Other Beasties

Book Review: City of Bones by Cassandra Clare

City of Bones (The Mortal Instruments, #1)I did things backwards with this one.

Book synopsis: When fifteen-year-old Clary Fray heads out to the Pandemonium Club in New York City, she hardly expects to witness a murder― much less a murder committed by three teenagers covered with strange tattoos and brandishing bizarre weapons. Then the body disappears into thin air. It’s hard to call the police when the murderers are invisible to everyone else and when there is nothing―not even a smear of blood―to show that a boy has died. Or was he a boy?

This is Clary’s first meeting with the Shadowhunters, warriors dedicated to ridding the earth of demons. It’s also her first encounter with Jace, a Shadowhunter who looks a little like an angel and acts a lot like a jerk. Within twenty-four hours Clary is pulled into Jace’s world with a vengeance, when her mother disappears and Clary herself is attacked by a demon. But why would demons be interested in ordinary mundanes like Clary and her mother? And how did Clary suddenly get the Sight? The Shadowhunters would like to know…

My review: I watched the film first and then I read the book.  Usually I read the book first and then it comes out in the cinema or on TV in some cases.  I’m not entirely sure what possessed me to do it the way that I did and to be fair I don’t think I missed much.  I finally jumped on the band wagon, took the plunge and read the story of Clary Fray and Jace Wayland.

It was confusing to say the least. I think it was supposed to be a paranormal young adult romance? But I didn’t feel a whole lot of romance apart from the apparent incest and I felt that the paranormal beasties were not described how I expected them to be, I didn’t think all that much of the character building such as it was or the characters in general – Clary was an irritating teenage girl, Jace was a know-it-all & I’m-so-unbelievably-hot-no-one-will-refuse-me arsehole that I wanted to smack.  Isabelle was a little too slutty for my tastes, Alec was an idiot for falling in love with someone who cares about no one but himself and don’t get me started on how much of a fool Simon was.

The demons or “Downworlders” (catchy, I’ll give Clare that) were basic and foolish.  Valentine wasn’t much better and neither was Clary’s mum.  The only character that I really liked was Magnus Bane and that’s because he had a cool name and wore slippers, not because he was a decent character or anything.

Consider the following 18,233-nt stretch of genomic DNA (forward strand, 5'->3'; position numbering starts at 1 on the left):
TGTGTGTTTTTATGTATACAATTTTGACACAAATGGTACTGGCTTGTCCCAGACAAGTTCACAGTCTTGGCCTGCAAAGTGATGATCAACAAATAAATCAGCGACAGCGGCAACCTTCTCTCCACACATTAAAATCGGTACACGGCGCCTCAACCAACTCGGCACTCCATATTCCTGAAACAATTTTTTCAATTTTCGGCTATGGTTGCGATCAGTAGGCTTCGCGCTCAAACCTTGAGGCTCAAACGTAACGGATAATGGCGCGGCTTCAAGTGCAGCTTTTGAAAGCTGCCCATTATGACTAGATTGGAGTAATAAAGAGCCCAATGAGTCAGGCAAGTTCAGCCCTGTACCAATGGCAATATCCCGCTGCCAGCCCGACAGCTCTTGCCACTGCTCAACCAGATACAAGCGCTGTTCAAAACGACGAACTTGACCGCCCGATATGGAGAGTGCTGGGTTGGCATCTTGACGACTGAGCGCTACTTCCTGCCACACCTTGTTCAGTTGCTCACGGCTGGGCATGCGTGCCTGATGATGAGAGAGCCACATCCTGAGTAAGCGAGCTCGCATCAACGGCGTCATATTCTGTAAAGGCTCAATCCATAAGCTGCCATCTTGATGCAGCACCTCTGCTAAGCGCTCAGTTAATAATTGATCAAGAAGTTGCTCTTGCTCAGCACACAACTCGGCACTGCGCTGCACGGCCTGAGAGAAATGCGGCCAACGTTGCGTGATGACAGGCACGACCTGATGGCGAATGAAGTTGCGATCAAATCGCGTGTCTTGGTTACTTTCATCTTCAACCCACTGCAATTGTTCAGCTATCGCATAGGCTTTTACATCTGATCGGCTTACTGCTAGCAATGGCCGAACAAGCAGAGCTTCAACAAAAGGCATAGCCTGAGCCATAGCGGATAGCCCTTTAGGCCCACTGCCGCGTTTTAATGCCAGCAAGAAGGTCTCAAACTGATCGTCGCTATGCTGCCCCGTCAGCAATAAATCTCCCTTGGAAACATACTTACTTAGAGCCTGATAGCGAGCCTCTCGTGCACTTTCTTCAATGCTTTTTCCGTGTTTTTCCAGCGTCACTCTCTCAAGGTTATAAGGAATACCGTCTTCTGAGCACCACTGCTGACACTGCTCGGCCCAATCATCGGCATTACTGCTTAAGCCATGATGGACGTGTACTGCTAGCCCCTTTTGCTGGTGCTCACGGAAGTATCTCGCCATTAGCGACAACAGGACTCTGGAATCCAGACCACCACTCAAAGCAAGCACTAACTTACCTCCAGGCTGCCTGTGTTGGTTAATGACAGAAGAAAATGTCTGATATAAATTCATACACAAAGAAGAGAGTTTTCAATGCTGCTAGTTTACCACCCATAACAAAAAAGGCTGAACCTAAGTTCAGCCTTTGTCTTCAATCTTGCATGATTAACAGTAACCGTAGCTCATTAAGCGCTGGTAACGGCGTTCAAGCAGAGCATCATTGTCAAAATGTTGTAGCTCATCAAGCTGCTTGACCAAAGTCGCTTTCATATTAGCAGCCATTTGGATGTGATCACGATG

Despite my reservations and dislike of the characters, I liked City of Bones because of its plot. I haven’t read anything like it before and thought it was quite an unusual topic – physical items that can create Shadowhunters out of mortals rather than being born was quite interesting. I didn’t, however, think much of the writing style and found it a little bit jumpy and slightly disorganised.

Series: The Mortal Instruments

The Verdict: 3.5 stars

For: Lovers of young adult/young adult romance, paranormal beasties plus awkwardness and tension you can cut with a knife.

Publication details: April 4th, 2009

Format: Kindle, 485 pages

3 thoughts on “Book Review: City of Bones by Cassandra Clare

  1. I’m a huge Cassandra Clare fan and it was interesting to read your perspective of the book, especially since you saw the film first and didn’t care for the book too much (aside from the plot). I actually haven’t seen the film and probably never will (I hear it’s awful even for City of Bones fans). And I agree, I think City of Bones focuses more on the shadowhunter world than romance, and it doesn’t ever get steamy. You may like The Infernal Devices by Cassandra Clare though, that’s also set in the shadowhunter world but during the Victorian age in England.

    Like

    1. Thank you 🙂
      I didn’t much care for the film either. However I will eventually read the rest, I’ve read some reviews from other people and read a couple of short breakdowns of the next books in the series. I’m more interested in learning who this Sebastian fellow is and whether Jace and Clary really are related. I doubt it though.
      The Infernal Devices is on a to read list purely because it’s Victorian London.

      Liked by 1 person

Post a comment

Please log in using one of these methods to post your comment:

WordPress.com Logo

You are commenting using your WordPress.com account. Log Out / Change )

Twitter picture

You are commenting using your Twitter account. Log Out / Change )

Facebook photo

You are commenting using your Facebook account. Log Out / Change )

Google+ photo

You are commenting using your Google+ account. Log Out / Change )

Connecting to %s